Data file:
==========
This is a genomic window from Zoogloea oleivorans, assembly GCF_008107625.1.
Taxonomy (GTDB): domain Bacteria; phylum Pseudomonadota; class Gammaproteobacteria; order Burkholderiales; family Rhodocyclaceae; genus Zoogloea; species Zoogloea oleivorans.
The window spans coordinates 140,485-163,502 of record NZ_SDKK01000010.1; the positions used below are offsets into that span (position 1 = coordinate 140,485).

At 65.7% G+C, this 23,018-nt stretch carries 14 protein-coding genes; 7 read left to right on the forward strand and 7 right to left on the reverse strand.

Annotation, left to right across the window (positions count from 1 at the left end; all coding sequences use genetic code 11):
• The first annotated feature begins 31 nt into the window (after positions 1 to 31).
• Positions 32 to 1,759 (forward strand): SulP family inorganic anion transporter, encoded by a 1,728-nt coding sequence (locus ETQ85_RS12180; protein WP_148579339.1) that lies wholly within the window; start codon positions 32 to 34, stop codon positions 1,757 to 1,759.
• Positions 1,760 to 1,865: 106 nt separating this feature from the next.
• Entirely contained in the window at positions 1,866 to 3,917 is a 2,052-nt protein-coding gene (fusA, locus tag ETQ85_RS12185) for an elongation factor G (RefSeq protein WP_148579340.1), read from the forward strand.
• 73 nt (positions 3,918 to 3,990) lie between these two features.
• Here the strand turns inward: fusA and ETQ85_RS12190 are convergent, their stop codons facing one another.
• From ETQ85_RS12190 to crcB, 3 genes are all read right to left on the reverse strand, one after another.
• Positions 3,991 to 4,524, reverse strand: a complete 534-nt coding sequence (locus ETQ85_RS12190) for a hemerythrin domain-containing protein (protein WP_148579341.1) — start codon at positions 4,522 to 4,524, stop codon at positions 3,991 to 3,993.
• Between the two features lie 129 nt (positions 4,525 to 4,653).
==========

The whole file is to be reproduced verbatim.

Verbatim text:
This is a genomic window from Zoogloea oleivorans, assembly GCF_008107625.1.
Taxonomy (GTDB): domain Bacteria; phylum Pseudomonadota; class Gammaproteobacteria; order Burkholderiales; family Rhodocyclaceae; genus Zoogloea; species Zoogloea oleivorans.
The window spans coordinates 140,485-163,502 of record NZ_SDKK01000010.1; the positions used below are offsets into that span (position 1 = coordinate 140,485).

At 65.7% G+C, this 23,018-nt stretch carries 14 protein-coding genes; 7 read left to right on the forward strand and 7 right to left on the reverse strand.

Annotation, left to right across the window (positions count from 1 at the left end; all coding sequences use genetic code 11):
• The first annotated feature begins 31 nt into the window (after positions 1 to 31).
• Positions 32 to 1,759 (forward strand): SulP family inorganic anion transporter, encoded by a 1,728-nt coding sequence (locus ETQ85_RS12180; protein WP_148579339.1) that lies wholly within the window; start codon positions 32 to 34, stop codon positions 1,757 to 1,759.
• Positions 1,760 to 1,865: 106 nt separating this feature from the next.
• Entirely contained in the window at positions 1,866 to 3,917 is a 2,052-nt protein-coding gene (fusA, locus tag ETQ85_RS12185) for an elongation factor G (RefSeq protein WP_148579340.1), read from the forward strand.
• 73 nt (positions 3,918 to 3,990) lie between these two features.
• Here the strand turns inward: fusA and ETQ85_RS12190 are convergent, their stop codons facing one another.
• From ETQ85_RS12190 to crcB, 3 genes are all read right to left on the reverse strand, one after another.
• Positions 3,991 to 4,524, reverse strand: a complete 534-nt coding sequence (locus ETQ85_RS12190) for a hemerythrin domain-containing protein (protein WP_148579341.1) — start codon at positions 4,522 to 4,524, stop codon at positions 3,991 to 3,993.
• Between the two features lie 129 nt (positions 4,525 to 4,653).